This pattern painting was done by repeating smaller patterns into larger patterns by tracing and reversing the pieces on paper and gluing each section to the background. I use a computer to do this kind of work now, but find that (a) the surface is not very interesting because of a kind of flat uniformity computers give pattern work and (b) because of the ease and availability of patterning in the digital world, patterns are all too common and have this sameness that is impossible to avoid. HOWEVER, the main reason why I think this painting does not work is because I chose to use images of myself making faces to fill in areas of the design on a single color of translucent paper with the idea that this would give the work a sense of humor. I was one of only a few who responded to the joke. I have been considering replacing the faces with something else and that might solve this weak humor. In the meantime, as I have said, pattern work is common and easy. This work took 4 months to complete, because of the hand labor, and I doubt this could any longer be appreciated.
About the artist James Barsness:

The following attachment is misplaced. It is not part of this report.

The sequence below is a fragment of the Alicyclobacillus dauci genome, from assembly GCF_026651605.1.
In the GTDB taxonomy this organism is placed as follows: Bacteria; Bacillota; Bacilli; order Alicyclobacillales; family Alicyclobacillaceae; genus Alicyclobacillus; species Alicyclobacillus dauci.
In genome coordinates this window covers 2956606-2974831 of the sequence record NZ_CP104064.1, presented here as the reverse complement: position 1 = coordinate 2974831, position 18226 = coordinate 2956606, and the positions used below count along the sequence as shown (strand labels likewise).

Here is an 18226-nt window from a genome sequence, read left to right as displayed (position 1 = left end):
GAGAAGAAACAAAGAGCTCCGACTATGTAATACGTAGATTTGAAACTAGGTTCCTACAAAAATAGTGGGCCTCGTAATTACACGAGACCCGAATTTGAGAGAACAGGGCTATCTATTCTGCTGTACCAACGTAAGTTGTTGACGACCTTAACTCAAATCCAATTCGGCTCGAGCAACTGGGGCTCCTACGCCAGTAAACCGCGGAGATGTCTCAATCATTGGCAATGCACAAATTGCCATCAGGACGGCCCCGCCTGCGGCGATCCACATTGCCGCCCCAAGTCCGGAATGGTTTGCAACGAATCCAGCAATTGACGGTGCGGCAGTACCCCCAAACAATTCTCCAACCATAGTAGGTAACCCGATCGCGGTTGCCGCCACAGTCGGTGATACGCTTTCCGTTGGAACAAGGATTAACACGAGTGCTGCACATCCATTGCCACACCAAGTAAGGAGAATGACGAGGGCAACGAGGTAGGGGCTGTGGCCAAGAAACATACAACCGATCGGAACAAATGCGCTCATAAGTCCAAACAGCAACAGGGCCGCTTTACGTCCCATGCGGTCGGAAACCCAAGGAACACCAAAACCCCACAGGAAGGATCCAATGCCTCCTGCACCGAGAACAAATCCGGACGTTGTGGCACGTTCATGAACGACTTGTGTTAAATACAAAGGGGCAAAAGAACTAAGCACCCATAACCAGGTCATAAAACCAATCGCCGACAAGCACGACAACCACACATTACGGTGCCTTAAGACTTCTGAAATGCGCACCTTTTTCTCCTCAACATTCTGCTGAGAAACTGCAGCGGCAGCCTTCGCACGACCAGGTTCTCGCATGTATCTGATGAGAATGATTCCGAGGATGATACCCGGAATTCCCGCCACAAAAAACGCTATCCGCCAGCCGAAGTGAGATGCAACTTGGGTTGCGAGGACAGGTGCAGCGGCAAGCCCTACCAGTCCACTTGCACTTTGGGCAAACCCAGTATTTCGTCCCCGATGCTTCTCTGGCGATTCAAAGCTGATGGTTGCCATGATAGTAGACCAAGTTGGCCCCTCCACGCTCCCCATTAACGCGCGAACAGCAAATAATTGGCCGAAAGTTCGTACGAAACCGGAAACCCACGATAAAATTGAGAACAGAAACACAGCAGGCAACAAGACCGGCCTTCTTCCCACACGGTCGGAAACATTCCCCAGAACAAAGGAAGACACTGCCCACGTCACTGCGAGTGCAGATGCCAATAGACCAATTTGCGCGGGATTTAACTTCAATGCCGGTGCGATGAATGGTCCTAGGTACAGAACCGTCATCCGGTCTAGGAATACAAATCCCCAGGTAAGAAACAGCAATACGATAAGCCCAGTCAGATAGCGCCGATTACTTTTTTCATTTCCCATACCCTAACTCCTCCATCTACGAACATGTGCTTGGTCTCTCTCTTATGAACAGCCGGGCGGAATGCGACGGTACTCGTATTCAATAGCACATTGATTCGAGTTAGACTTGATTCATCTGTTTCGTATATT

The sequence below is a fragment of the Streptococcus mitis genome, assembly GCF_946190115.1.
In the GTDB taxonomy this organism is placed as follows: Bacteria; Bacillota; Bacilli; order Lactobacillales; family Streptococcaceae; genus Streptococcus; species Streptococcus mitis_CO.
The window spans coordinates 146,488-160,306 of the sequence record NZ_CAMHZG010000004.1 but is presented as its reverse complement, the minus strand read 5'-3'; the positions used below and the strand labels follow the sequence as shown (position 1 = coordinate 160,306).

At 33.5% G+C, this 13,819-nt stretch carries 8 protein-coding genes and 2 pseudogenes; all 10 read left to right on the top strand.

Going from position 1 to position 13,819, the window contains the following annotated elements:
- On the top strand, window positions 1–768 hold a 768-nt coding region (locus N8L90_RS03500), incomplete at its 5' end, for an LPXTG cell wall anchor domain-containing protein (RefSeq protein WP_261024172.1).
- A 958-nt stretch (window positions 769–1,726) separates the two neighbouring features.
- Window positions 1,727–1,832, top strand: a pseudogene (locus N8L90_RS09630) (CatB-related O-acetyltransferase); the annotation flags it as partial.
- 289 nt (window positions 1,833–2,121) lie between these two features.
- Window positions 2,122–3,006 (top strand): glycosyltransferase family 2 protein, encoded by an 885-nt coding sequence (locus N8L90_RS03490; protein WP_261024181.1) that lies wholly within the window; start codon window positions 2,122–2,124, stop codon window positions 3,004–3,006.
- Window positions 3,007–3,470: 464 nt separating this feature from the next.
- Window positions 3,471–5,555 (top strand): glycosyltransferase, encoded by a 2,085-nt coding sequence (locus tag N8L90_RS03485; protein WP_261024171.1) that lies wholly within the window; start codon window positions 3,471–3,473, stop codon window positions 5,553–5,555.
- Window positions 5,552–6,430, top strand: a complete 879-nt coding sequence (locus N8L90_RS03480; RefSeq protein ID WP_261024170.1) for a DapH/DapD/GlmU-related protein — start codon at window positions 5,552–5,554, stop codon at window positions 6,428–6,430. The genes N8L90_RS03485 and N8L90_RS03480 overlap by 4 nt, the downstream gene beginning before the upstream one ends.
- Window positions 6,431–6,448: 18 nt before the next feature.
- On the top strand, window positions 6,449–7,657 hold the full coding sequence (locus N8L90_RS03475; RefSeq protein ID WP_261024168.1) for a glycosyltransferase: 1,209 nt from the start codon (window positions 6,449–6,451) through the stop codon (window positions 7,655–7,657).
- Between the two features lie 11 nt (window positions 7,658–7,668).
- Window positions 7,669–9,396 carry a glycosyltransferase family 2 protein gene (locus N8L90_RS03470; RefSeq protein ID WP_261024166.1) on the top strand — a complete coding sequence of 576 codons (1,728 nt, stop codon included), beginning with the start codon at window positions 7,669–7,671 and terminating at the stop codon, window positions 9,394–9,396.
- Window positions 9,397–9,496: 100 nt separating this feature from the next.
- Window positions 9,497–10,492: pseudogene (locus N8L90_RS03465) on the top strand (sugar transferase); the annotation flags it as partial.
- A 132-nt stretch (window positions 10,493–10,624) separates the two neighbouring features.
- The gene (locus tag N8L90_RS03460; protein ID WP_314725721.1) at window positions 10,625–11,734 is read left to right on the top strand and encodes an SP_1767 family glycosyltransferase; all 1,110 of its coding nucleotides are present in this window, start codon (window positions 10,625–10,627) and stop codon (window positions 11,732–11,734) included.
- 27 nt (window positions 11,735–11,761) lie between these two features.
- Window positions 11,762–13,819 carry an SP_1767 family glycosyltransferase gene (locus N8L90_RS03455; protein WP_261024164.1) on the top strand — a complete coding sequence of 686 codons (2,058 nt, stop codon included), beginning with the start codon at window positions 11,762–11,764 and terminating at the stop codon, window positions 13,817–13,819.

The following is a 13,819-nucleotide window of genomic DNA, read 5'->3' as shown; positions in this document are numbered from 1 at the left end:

I am a fine artist with an MFA from the San Francisco Art Institute (1988) I have shown professionally since 1985 all over the US and Europe. I have worked with galleries and museums in San Francisco, Los Angeles, New York, New Orleans, and Verona, IT, to mention only a few. My work is represented in the permanent museum collections of The Whitney Museum Of American Art, The Di Rosa Foundation, The Boise Museum of Art, The Yale School of Fine Art Museum, The Pennsylvania Academy of Art, The Byblos Art Hotel, The High Museum, and many others. I have received a Joan Mitchell Foundation Artists Grant, the Pollack-Krasner Artists Grant, an Elizabeth Foundation Artists Grant, a Golden Foundation Artists Grant, and others. I live and work in Athens, GA with my wife, artist Didi Dunphy and my cat, Mr. Darcy.